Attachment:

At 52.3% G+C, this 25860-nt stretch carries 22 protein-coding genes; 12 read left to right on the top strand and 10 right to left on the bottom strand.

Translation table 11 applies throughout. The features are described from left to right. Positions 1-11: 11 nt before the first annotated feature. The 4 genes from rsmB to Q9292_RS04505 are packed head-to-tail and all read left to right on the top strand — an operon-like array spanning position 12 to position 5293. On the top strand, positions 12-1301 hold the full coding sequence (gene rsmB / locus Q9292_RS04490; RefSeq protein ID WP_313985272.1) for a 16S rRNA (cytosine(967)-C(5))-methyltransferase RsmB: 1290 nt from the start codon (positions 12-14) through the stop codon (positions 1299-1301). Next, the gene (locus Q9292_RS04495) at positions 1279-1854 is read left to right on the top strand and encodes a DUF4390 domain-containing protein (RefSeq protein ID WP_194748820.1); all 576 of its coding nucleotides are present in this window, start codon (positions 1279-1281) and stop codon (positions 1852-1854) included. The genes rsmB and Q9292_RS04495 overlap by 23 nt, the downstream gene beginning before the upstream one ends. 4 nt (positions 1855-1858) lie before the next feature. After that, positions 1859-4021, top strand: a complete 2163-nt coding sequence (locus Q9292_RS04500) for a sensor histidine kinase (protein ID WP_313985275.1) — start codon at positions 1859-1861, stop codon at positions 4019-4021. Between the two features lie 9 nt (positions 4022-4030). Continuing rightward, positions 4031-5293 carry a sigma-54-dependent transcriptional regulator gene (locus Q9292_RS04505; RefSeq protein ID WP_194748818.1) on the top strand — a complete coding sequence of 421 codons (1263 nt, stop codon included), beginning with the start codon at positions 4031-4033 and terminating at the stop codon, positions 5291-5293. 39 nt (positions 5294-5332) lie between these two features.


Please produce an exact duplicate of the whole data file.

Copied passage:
At 52.3% G+C, this 25860-nt stretch carries 22 protein-coding genes; 12 read left to right on the top strand and 10 right to left on the bottom strand.

Translation table 11 applies throughout. The features are described from left to right. Positions 1-11: 11 nt before the first annotated feature. The 4 genes from rsmB to Q9292_RS04505 are packed head-to-tail and all read left to right on the top strand — an operon-like array spanning position 12 to position 5293. On the top strand, positions 12-1301 hold the full coding sequence (gene rsmB / locus Q9292_RS04490; RefSeq protein ID WP_313985272.1) for a 16S rRNA (cytosine(967)-C(5))-methyltransferase RsmB: 1290 nt from the start codon (positions 12-14) through the stop codon (positions 1299-1301). Next, the gene (locus Q9292_RS04495) at positions 1279-1854 is read left to right on the top strand and encodes a DUF4390 domain-containing protein (RefSeq protein ID WP_194748820.1); all 576 of its coding nucleotides are present in this window, start codon (positions 1279-1281) and stop codon (positions 1852-1854) included. The genes rsmB and Q9292_RS04495 overlap by 23 nt, the downstream gene beginning before the upstream one ends. 4 nt (positions 1855-1858) lie before the next feature. After that, positions 1859-4021, top strand: a complete 2163-nt coding sequence (locus Q9292_RS04500) for a sensor histidine kinase (protein ID WP_313985275.1) — start codon at positions 1859-1861, stop codon at positions 4019-4021. Between the two features lie 9 nt (positions 4022-4030). Continuing rightward, positions 4031-5293 carry a sigma-54-dependent transcriptional regulator gene (locus Q9292_RS04505; RefSeq protein ID WP_194748818.1) on the top strand — a complete coding sequence of 421 codons (1263 nt, stop codon included), beginning with the start codon at positions 4031-4033 and terminating at the stop codon, positions 5291-5293. 39 nt (positions 5294-5332) lie between these two features.